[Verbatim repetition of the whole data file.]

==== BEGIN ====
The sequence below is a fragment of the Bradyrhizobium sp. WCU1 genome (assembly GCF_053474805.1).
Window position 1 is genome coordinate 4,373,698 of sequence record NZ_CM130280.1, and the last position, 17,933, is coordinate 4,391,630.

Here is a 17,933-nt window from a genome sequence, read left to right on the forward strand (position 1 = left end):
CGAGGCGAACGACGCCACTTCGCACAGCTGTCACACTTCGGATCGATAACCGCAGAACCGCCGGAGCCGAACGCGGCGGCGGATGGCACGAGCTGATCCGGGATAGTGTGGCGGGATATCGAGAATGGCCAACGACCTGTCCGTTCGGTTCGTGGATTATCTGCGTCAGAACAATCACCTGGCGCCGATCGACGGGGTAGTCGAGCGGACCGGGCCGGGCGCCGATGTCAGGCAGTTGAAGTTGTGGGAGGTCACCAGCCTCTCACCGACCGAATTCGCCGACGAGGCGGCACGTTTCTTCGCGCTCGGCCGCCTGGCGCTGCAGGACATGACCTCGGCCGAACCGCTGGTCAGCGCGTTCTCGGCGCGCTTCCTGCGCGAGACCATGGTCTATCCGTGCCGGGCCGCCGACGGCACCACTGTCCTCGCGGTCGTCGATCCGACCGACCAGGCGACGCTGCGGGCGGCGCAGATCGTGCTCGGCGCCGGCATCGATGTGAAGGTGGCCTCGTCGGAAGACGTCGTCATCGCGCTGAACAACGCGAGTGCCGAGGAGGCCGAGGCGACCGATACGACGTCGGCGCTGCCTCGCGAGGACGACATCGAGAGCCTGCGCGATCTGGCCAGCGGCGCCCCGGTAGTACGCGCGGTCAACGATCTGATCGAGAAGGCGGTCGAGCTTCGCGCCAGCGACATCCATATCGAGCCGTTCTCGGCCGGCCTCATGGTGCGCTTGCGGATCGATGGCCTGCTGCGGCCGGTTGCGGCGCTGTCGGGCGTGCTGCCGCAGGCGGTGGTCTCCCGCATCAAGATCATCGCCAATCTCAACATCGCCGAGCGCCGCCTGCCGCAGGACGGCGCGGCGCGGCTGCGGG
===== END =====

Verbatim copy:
The sequence below is a fragment of the Bradyrhizobium sp. WCU1 genome (assembly GCF_053474805.1).
Window position 1 is genome coordinate 4,373,698 of sequence record NZ_CM130280.1, and the last position, 17,933, is coordinate 4,391,630.

Here is a 17,933-nt window from a genome sequence, read left to right on the forward strand (position 1 = left end):
CGAGGCGAACGACGCCACTTCGCACAGCTGTCACACTTCGGATCGATAACCGCAGAACCGCCGGAGCCGAACGCGGCGGCGGATGGCACGAGCTGATCCGGGATAGTGTGGCGGGATATCGAGAATGGCCAACGACCTGTCCGTTCGGTTCGTGGATTATCTGCGTCAGAACAATCACCTGGCGCCGATCGACGGGGTAGTCGAGCGGACCGGGCCGGGCGCCGATGTCAGGCAGTTGAAGTTGTGGGAGGTCACCAGCCTCTCACCGACCGAATTCGCCGACGAGGCGGCACGTTTCTTCGCGCTCGGCCGCCTGGCGCTGCAGGACATGACCTCGGCCGAACCGCTGGTCAGCGCGTTCTCGGCGCGCTTCCTGCGCGAGACCATGGTCTATCCGTGCCGGGCCGCCGACGGCACCACTGTCCTCGCGGTCGTCGATCCGACCGACCAGGCGACGCTGCGGGCGGCGCAGATCGTGCTCGGCGCCGGCATCGATGTGAAGGTGGCCTCGTCGGAAGACGTCGTCATCGCGCTGAACAACGCGAGTGCCGAGGAGGCCGAGGCGACCGATACGACGTCGGCGCTGCCTCGCGAGGACGACATCGAGAGCCTGCGCGATCTGGCCAGCGGCGCCCCGGTAGTACGCGCGGTCAACGATCTGATCGAGAAGGCGGTCGAGCTTCGCGCCAGCGACATCCATATCGAGCCGTTCTCGGCCGGCCTCATGGTGCGCTTGCGGATCGATGGCCTGCTGCGGCCGGTTGCGGCGCTGTCGGGCGTGCTGCCGCAGGCGGTGGTCTCCCGCATCAAGATCATCGCCAATCTCAACATCGCCGAGCGCCGCCTGCCGCAGGACGGCGCGGCGCGGCTGCGGG